A glomus jugulare tumor is a tumor of the part of the temporal bone in the skull that involves the middle and inner ear structures. This tumor can affect the ear, upper neck, base of the skull, and the surrounding blood vessels and nerves.
Paraganglioma - glomus jugulare
A glomus jugulare tumor grows in the temporal bone of the skull, in an area called the jugular foramen. The jugular foramen is also where the jugular vein and several important nerves exit the skull.
This area contains nerve fibers, called glomus bodies. Normally, these nerves respond to changes in body temperature or blood pressure.
These tumors most often occur later in life, around age 60 or 70, but they can appear at any age. The cause of a glomus jugulare tumor is unknown. In most cases, there are no known risk factors. Glomus tumors have been associated with changes (mutations) in a gene responsible for the enzyme succinate dehydrogenase (SDHD).
Glomus jugulare tumors are diagnosed by a physical exam and imaging tests, including:
Glomus jugulare tumors are rarely cancerous and do not tend to spread to other parts of the body. However, treatment may be needed to relieve symptoms. The main treatment is surgery. Surgery is complex and is most often done by a neurosurgeon, head and neck surgeon, and ear surgeon (neurotologist).
In some cases, a procedure called embolization is performed before surgery to prevent the tumor from bleeding too much during surgery.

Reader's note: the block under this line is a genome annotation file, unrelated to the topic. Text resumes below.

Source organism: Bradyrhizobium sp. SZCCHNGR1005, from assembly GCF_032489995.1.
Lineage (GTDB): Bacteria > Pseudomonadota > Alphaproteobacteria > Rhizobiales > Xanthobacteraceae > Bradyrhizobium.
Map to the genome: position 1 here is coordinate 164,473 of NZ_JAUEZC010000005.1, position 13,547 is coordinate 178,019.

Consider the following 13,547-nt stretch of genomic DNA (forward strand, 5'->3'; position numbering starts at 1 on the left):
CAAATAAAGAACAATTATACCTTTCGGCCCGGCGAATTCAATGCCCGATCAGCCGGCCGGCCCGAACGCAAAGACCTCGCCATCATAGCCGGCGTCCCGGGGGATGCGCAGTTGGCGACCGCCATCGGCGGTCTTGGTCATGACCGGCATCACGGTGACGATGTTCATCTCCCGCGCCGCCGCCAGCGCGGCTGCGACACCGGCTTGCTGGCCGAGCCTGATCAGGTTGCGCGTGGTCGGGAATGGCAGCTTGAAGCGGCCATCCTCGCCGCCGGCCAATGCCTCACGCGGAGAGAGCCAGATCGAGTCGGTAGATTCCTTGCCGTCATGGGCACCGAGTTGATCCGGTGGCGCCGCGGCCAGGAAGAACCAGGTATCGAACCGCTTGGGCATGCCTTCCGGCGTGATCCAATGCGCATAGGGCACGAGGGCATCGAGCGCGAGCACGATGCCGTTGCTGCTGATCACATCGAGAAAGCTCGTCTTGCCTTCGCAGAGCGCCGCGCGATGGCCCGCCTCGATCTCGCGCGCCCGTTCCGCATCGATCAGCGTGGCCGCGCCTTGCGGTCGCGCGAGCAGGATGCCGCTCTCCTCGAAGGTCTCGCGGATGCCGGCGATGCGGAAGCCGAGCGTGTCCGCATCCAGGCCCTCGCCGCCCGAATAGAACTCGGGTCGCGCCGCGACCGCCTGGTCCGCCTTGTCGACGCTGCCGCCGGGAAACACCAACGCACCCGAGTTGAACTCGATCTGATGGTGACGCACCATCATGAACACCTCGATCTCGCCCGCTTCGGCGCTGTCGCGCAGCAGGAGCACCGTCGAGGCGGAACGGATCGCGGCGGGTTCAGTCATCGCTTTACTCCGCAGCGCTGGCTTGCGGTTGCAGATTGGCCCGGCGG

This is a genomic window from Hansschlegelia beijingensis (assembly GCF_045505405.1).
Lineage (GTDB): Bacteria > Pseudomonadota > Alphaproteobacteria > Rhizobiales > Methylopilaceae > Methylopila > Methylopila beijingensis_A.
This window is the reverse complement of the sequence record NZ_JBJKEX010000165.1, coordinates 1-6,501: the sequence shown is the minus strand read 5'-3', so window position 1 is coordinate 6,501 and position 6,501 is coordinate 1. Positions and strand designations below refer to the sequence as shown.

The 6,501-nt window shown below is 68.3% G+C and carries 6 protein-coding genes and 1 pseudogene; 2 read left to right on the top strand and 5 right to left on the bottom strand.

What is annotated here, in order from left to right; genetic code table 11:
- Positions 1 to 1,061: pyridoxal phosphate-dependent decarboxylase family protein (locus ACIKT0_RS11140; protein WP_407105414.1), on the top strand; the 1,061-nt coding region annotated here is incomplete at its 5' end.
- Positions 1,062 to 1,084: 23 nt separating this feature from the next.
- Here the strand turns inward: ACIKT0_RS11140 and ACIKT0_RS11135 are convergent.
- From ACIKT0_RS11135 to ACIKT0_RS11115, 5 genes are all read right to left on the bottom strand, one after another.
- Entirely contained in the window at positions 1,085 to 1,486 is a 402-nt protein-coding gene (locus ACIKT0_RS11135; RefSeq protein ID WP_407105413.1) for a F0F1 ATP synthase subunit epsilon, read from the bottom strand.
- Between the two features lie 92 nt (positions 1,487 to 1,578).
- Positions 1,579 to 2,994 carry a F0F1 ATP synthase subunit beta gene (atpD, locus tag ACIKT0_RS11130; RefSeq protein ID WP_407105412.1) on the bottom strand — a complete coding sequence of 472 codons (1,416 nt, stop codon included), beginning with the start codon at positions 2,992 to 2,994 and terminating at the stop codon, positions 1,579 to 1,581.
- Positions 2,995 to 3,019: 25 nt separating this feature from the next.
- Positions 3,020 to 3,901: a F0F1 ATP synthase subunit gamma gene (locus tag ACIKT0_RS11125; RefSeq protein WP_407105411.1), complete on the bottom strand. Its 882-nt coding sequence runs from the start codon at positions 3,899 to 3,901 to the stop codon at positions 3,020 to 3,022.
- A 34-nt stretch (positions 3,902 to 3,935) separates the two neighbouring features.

After surgery, radiation therapy may be used to treat any part of the tumor that could not be removed completely.
Some glomus tumors can be treated with stereotactic radiosurgery.
People who have surgery or radiation tend to do well. More than 90% of those with glomus jugulare tumors are cured.
The most common complications are due to nerve damage, which may be caused by the tumor itself or damage during surgery. Nerve damage can lead to:
- Change in voice
- Difficulty swallowing
- Hearing loss
- Paralysis of the face
Call your health care provider if you:
- Are having difficulty with hearing or swallowing
- Develop pulsations in your ear
- Notice a lump in your neck
- Notice any problems with the muscles in your face
Marsh M, Jenkins HA. Temporal bone neoplasms and lateral cranial base surgery. In: Flint PW, Haughey BH, Lund V, et al, eds. Cummings Otolaryngology: Head and Neck Surgery. 6th ed. Philadelphia, PA: Elsevier Saunders; 2015:chap 176.
Rucker JC, Thurtell MJ. Cranial neuropathies. In: Daroff RB, Jankovic J, Mazziotta JC, Pomeroy SL, eds. Bradley's Neurology in Clinical Practice. 7th ed. Philadelphia, PA: Elsevier; 2016:chap 104.
Zanotti B, Verlicchi A, Gerosa M. Glomus tumors. In: Winn HR, ed. Youmans and Winn Neurological Surgery. 7th ed. Philadelphia, PA: Elsevier; 2017:chap 156.